Hufvudstadsbladet - Helsinki, Swedish-language daily
Kauppalehti - Helsinki, business daily
Taloussanomat - Helsinki, business daily
Aamulehti - Tampere, daily
Turun Sanomat - Turku, daily
Demari - Helsinki, organ of Social Democratic Party
Kansan Uutiset - Helsinki, organ of Left Alliance
Iltalehti - Helsinki, evening daily

Helsingin Sanomat, the biggest selling daily)  has a circulation of around 435,000 (population 5 million), but it is falling slowly. It is mostly subscription based ie delivered every morning.

HS is a good intelligent read with little celebrity-fawning, and decent coverage of arts and culture.

The rising star is the more downmarket tabloid Iltalehti, with circulation at around 130,000. It is a quick read, focuses a lot on local and international celebrity, and looks more like webpage. It's crap.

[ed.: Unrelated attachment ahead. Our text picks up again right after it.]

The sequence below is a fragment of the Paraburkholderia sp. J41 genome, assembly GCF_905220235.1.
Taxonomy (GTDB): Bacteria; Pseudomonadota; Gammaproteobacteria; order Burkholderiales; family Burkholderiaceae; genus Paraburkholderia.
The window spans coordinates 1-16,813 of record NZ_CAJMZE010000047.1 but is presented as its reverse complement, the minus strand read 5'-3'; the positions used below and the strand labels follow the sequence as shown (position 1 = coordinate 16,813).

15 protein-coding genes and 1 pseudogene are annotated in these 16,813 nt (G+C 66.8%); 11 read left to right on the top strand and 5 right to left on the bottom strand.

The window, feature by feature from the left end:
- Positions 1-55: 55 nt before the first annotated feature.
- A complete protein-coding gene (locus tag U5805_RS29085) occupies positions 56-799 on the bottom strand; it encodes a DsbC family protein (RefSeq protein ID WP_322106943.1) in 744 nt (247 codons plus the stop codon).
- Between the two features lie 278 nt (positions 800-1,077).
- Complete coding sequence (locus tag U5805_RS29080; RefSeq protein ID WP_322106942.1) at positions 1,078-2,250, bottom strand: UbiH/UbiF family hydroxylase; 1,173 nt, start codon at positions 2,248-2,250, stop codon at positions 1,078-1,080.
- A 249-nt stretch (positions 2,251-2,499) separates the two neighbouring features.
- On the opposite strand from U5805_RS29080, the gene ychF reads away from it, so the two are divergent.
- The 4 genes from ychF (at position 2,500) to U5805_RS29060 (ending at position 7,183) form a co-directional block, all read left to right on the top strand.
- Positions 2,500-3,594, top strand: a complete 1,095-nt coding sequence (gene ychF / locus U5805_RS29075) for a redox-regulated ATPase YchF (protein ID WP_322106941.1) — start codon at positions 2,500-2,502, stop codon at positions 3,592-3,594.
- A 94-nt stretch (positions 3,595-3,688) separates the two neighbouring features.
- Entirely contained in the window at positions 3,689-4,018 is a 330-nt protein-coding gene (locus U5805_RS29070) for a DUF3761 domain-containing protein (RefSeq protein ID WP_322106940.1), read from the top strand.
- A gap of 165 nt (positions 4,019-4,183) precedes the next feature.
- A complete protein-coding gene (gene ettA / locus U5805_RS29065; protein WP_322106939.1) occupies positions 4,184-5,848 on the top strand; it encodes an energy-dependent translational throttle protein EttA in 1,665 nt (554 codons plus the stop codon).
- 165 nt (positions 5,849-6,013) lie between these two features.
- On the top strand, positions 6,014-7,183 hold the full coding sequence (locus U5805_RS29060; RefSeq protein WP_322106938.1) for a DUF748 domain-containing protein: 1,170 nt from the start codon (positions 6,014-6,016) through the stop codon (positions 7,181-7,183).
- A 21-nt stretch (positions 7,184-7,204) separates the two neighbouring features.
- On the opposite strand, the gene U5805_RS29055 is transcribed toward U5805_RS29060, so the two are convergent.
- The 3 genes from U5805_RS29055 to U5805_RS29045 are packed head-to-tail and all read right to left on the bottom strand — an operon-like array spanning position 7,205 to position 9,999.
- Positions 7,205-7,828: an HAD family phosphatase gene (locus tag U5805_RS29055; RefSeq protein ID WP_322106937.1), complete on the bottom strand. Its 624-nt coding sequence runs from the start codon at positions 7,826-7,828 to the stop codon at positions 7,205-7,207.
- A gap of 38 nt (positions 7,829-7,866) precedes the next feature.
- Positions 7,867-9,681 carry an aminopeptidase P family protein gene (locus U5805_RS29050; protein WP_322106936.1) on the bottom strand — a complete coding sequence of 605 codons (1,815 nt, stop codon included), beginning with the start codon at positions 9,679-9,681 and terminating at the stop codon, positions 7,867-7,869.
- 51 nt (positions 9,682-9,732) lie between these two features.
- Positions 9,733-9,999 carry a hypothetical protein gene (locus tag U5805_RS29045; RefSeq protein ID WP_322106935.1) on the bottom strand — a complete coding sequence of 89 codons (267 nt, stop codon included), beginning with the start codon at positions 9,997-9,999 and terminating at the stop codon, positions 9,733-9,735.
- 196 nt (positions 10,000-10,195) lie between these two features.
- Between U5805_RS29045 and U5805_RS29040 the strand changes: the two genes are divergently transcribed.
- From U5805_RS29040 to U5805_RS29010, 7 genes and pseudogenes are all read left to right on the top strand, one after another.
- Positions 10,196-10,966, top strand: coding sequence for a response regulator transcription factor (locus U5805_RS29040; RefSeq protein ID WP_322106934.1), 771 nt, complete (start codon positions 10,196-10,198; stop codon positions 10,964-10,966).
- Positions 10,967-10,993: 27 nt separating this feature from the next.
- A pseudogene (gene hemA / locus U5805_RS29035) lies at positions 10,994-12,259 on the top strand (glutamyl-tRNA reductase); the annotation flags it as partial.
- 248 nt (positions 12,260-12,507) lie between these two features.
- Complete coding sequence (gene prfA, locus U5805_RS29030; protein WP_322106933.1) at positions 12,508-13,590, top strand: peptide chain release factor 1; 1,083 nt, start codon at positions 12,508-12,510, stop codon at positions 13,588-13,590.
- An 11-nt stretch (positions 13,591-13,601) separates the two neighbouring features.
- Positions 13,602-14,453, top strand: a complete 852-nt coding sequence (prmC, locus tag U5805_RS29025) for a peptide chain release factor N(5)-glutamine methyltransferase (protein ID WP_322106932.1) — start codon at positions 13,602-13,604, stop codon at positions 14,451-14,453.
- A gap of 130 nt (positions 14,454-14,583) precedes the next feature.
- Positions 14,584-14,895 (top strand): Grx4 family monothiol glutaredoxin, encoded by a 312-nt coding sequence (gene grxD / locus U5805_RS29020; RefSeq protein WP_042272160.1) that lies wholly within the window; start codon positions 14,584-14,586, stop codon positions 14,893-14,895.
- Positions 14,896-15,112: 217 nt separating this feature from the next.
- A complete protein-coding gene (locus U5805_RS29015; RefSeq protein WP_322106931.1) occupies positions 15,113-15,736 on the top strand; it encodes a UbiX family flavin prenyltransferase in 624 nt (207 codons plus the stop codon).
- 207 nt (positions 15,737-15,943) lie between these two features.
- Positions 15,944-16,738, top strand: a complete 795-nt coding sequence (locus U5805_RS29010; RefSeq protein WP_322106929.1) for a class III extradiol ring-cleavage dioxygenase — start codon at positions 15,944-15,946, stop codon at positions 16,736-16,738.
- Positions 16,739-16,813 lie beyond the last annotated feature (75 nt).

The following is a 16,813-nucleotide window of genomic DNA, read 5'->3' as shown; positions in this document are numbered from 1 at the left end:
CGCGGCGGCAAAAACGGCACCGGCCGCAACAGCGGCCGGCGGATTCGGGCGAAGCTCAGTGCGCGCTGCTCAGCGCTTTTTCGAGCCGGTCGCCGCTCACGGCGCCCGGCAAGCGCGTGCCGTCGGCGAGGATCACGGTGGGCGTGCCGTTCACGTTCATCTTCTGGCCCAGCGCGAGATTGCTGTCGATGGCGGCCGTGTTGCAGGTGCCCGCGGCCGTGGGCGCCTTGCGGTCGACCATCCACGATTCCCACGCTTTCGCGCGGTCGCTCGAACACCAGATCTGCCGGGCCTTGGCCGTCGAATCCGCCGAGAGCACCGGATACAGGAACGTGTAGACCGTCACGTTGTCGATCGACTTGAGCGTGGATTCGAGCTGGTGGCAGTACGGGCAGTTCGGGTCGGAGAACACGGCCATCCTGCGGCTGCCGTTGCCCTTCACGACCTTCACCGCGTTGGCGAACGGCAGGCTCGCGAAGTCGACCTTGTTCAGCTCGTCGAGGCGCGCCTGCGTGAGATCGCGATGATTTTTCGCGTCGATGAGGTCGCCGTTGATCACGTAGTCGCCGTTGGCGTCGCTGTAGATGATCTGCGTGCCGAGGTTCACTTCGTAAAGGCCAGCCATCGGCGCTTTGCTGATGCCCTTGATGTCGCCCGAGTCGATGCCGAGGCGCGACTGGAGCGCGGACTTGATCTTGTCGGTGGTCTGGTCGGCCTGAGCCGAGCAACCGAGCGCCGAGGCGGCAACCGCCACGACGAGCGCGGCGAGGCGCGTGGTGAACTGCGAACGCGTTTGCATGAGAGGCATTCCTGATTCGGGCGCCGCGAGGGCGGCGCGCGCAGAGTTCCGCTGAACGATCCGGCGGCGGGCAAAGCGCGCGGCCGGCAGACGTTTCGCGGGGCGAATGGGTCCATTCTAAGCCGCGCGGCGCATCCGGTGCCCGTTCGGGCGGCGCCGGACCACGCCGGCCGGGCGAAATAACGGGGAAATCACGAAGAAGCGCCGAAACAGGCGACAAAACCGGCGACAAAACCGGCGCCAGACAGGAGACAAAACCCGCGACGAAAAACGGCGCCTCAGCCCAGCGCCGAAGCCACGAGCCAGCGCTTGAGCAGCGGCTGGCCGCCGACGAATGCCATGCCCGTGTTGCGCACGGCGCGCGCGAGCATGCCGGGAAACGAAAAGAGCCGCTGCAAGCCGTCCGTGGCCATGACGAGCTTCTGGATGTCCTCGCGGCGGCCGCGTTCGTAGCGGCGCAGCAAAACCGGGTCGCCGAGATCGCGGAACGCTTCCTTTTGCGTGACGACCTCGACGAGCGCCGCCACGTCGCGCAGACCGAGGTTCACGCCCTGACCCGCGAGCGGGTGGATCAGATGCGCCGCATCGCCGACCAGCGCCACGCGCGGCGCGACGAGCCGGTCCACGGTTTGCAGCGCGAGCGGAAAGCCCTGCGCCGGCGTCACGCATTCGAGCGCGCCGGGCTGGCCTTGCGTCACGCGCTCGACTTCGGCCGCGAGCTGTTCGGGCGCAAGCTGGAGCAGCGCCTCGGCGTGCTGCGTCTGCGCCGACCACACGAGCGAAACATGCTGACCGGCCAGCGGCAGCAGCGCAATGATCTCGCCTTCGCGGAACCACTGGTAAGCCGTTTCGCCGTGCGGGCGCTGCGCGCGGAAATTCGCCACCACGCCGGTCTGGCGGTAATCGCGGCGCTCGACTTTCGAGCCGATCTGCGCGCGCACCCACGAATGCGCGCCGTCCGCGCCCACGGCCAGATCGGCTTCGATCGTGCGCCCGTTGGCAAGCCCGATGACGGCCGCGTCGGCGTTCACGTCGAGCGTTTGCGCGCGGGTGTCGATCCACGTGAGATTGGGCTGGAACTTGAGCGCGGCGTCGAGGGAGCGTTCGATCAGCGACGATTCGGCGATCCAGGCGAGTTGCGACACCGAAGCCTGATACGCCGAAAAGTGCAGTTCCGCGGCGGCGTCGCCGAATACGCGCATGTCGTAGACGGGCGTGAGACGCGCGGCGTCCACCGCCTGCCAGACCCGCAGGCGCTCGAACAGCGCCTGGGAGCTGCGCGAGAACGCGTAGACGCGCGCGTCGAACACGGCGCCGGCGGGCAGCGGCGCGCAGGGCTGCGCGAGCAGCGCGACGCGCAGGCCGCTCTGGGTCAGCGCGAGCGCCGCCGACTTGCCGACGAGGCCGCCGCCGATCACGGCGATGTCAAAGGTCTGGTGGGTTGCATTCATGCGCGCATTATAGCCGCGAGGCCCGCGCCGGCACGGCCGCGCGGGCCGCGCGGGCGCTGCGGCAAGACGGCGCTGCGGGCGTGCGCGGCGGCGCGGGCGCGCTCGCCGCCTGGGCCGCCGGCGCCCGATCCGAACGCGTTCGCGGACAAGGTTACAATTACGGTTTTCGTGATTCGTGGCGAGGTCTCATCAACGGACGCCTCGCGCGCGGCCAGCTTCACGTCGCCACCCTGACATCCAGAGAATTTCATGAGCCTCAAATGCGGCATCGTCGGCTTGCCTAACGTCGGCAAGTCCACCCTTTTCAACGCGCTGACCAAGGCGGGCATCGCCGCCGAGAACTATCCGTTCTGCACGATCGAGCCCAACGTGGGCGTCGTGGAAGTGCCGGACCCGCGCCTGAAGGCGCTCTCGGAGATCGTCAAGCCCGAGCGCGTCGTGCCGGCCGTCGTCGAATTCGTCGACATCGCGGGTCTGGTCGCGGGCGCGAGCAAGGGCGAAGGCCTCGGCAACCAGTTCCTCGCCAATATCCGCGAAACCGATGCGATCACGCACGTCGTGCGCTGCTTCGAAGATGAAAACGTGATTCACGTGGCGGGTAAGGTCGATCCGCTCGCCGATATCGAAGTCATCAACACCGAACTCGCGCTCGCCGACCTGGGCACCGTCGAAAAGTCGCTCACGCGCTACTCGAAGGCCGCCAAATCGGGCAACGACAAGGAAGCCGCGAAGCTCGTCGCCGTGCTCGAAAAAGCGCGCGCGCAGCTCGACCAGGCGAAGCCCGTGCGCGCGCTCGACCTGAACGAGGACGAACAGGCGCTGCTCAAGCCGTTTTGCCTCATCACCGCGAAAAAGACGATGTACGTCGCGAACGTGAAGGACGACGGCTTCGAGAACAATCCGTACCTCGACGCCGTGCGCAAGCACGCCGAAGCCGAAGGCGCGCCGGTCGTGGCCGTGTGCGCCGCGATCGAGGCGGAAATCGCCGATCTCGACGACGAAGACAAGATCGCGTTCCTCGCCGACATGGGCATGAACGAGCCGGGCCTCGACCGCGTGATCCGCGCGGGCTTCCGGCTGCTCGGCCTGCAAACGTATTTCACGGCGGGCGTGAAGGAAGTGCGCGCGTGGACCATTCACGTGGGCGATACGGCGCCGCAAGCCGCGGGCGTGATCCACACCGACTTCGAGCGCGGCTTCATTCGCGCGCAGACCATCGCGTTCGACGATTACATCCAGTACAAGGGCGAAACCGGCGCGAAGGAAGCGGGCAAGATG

Even purely business/economy papers such as Kauppalehti run at 80.000 and sales are rising slowly.

You can't be me, I'm taken

by Sven Triloqvist on Sat Nov 18th, 2006 at 05:21:48 AM EST
[ Parent ]
If only Parisiens read the so-called "national dailies," why are they called national dailies?
by the stormy present (stormypresent aaaaaaat gmail etc) on Sat Nov 18th, 2006 at 05:03:22 PM EST
[ Parent ]
Because they get distributed nationally and are read by the regional elites.

Those whom the Gods wish to destroy They first make mad. -- Euripides
by Carrie (migeru at eurotrib dot com) on Sat Nov 18th, 2006 at 05:08:52 PM EST
[ Parent ]
Apparently not distributed very well.

Perhaps they could save money by dropping the pretense at being national and eliminating their regional print runs.